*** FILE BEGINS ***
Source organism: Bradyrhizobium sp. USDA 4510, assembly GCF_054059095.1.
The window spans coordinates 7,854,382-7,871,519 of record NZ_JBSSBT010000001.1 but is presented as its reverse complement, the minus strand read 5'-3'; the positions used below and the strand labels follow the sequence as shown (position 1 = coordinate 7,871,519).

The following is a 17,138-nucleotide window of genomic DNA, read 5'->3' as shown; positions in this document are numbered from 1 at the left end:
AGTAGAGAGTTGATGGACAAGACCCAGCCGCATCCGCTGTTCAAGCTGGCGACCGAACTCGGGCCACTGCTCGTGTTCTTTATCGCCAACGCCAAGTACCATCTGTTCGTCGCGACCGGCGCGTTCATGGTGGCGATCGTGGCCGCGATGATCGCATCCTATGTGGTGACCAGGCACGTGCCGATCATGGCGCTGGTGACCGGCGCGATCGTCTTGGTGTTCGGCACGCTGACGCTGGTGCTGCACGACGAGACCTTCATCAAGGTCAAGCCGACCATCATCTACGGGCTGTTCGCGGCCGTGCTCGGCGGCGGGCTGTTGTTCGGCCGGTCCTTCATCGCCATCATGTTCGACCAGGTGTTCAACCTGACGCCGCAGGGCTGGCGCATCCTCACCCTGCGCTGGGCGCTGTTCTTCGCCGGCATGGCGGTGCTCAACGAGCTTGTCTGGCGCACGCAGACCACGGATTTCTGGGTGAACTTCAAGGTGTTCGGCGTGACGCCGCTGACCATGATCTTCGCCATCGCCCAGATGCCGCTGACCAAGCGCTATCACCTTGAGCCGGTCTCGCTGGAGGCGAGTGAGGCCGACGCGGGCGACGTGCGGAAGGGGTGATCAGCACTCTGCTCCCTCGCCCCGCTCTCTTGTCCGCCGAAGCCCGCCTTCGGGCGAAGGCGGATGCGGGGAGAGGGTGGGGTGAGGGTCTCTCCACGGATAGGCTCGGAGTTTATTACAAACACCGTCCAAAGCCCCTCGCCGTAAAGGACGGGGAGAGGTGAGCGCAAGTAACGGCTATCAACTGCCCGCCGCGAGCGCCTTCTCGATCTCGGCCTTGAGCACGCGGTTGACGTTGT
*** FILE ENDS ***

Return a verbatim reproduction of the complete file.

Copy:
Source organism: Bradyrhizobium sp. USDA 4510, assembly GCF_054059095.1.
The window spans coordinates 7,854,382-7,871,519 of record NZ_JBSSBT010000001.1 but is presented as its reverse complement, the minus strand read 5'-3'; the positions used below and the strand labels follow the sequence as shown (position 1 = coordinate 7,871,519).

The following is a 17,138-nucleotide window of genomic DNA, read 5'->3' as shown; positions in this document are numbered from 1 at the left end:
AGTAGAGAGTTGATGGACAAGACCCAGCCGCATCCGCTGTTCAAGCTGGCGACCGAACTCGGGCCACTGCTCGTGTTCTTTATCGCCAACGCCAAGTACCATCTGTTCGTCGCGACCGGCGCGTTCATGGTGGCGATCGTGGCCGCGATGATCGCATCCTATGTGGTGACCAGGCACGTGCCGATCATGGCGCTGGTGACCGGCGCGATCGTCTTGGTGTTCGGCACGCTGACGCTGGTGCTGCACGACGAGACCTTCATCAAGGTCAAGCCGACCATCATCTACGGGCTGTTCGCGGCCGTGCTCGGCGGCGGGCTGTTGTTCGGCCGGTCCTTCATCGCCATCATGTTCGACCAGGTGTTCAACCTGACGCCGCAGGGCTGGCGCATCCTCACCCTGCGCTGGGCGCTGTTCTTCGCCGGCATGGCGGTGCTCAACGAGCTTGTCTGGCGCACGCAGACCACGGATTTCTGGGTGAACTTCAAGGTGTTCGGCGTGACGCCGCTGACCATGATCTTCGCCATCGCCCAGATGCCGCTGACCAAGCGCTATCACCTTGAGCCGGTCTCGCTGGAGGCGAGTGAGGCCGACGCGGGCGACGTGCGGAAGGGGTGATCAGCACTCTGCTCCCTCGCCCCGCTCTCTTGTCCGCCGAAGCCCGCCTTCGGGCGAAGGCGGATGCGGGGAGAGGGTGGGGTGAGGGTCTCTCCACGGATAGGCTCGGAGTTTATTACAAACACCGTCCAAAGCCCCTCGCCGTAAAGGACGGGGAGAGGTGAGCGCAAGTAACGGCTATCAACTGCCCGCCGCGAGCGCCTTCTCGATCTCGGCCTTGAGCACGCGGTTGACGTTGT